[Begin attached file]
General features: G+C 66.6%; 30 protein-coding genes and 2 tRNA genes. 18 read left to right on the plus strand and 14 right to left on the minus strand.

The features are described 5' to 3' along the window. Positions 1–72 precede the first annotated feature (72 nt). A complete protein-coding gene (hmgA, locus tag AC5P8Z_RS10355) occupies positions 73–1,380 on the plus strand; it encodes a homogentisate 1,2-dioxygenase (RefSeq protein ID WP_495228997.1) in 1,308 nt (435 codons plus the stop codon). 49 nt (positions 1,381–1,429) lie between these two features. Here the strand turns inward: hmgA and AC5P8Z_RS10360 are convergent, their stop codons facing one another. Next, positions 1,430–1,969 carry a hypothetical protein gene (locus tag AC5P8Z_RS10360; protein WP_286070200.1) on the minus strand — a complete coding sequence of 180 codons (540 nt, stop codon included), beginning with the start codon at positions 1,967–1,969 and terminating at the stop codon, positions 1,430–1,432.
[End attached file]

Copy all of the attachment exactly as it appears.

General features: G+C 66.6%; 30 protein-coding genes and 2 tRNA genes. 18 read left to right on the plus strand and 14 right to left on the minus strand.

The features are described 5' to 3' along the window. Positions 1–72 precede the first annotated feature (72 nt). A complete protein-coding gene (hmgA, locus tag AC5P8Z_RS10355) occupies positions 73–1,380 on the plus strand; it encodes a homogentisate 1,2-dioxygenase (RefSeq protein ID WP_495228997.1) in 1,308 nt (435 codons plus the stop codon). 49 nt (positions 1,381–1,429) lie between these two features. Here the strand turns inward: hmgA and AC5P8Z_RS10360 are convergent, their stop codons facing one another. Next, positions 1,430–1,969 carry a hypothetical protein gene (locus tag AC5P8Z_RS10360; protein WP_286070200.1) on the minus strand — a complete coding sequence of 180 codons (540 nt, stop codon included), beginning with the start codon at positions 1,967–1,969 and terminating at the stop codon, positions 1,430–1,432.